In a joint statement released in late January, the Harvard School of Public Health joined 16 other schools in refusing funds from the Foundation for a Smoke-Free World. They cited concerns that the Foundation is funded by, and too closely associated with, Philip Morris International, a multinational cigarette and tobacco company. Although the School of Public Health’s rejection of these funds is not itself praiseworthy, we are glad that the it has upheld basic ethical standards for academic research.
It is worth noting that Harvard scientists have a history of accepting unscrupulous funding from suspect sources. In one example from 1967, Harvard scientists published a study on the effects of sugar on heart disease without disclosing funding from the Sugar Research Foundation, a group backed by the sugar industry.
This unfortunate example highlights the essential role of objectivity in research. In scientific research, and especially in public health, findings can have life-altering implications for the health of millions. The need for transparency is obvious. Researchers must avoid conflicts of interest that could compromise the ethical integrity of not only their work, but also that of their institution.
We see evidence of the importance of academic integrity and transparency in the Honor Code for Harvard College, which states that members of the College community commit themselves to adhering to scholarly and intellectual standards. We expect no less from the School of Public Health and Harvard as a whole.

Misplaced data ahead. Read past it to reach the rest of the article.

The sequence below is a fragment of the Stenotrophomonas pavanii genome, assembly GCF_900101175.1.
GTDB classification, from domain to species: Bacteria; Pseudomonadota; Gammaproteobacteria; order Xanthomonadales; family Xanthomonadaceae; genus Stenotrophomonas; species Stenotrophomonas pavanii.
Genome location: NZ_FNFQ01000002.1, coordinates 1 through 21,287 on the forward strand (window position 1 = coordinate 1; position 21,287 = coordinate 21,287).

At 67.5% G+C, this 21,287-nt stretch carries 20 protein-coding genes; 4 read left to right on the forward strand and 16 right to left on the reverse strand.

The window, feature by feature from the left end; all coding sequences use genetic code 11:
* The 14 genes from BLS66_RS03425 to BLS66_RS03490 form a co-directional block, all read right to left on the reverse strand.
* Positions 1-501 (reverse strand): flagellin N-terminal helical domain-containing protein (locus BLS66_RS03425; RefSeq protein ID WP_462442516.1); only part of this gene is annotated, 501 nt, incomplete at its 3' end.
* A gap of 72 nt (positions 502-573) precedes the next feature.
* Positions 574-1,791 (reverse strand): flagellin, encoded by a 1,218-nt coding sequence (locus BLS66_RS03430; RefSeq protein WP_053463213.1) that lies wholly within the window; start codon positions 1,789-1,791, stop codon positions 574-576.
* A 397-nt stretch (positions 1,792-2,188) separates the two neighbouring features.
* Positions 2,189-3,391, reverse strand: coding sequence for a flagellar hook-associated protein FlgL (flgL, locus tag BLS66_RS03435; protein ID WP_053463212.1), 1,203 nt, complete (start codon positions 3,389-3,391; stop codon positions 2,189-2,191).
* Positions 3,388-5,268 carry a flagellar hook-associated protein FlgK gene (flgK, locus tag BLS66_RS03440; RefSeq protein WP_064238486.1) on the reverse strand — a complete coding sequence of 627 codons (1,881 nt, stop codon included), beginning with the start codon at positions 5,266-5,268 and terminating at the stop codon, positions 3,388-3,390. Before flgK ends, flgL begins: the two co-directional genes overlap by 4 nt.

According to the World Health Organization, Philip Morris International has committed approximately $80 million annually to the Foundation for the next twelve years. It is clear that the tobacco industry and public health are fundamentally at odds, and regardless of the Foundation’s intentions, this financial connection undermines the Foundation’s objectivity as a potential sponsor of ethical scientific research.
We urge other schools at Harvard and beyond to follow similar steps that the School of Public Health has taken in vetting would-be donors. Conflicts of interest are not limited to public health studies, or even STEM fields, and ethical transgressions in the humanities and social sciences are no less serious.
Although some might argue that tightening research budgets in the past few years necessitate flexibility toward sources of funding, modern ethical guidelines remain unwavering. Researchers and institutions ought not compromise the integrity of their work even in a time of scarce funding.
We hope that the School of Public Health continues to live up to ethical standards and avoid conflicts of interest as a research organization ought to, and that other schools at Harvard follow their example.
This staff editorial solely represents the majority view of The Crimson Editorial Board. It is the product of discussions at regular Editorial Board meetings. In order to ensure the impartiality of our journalism, Crimson editors who choose to opine and vote at these meetings are not involved in the reporting of articles on similar topics.
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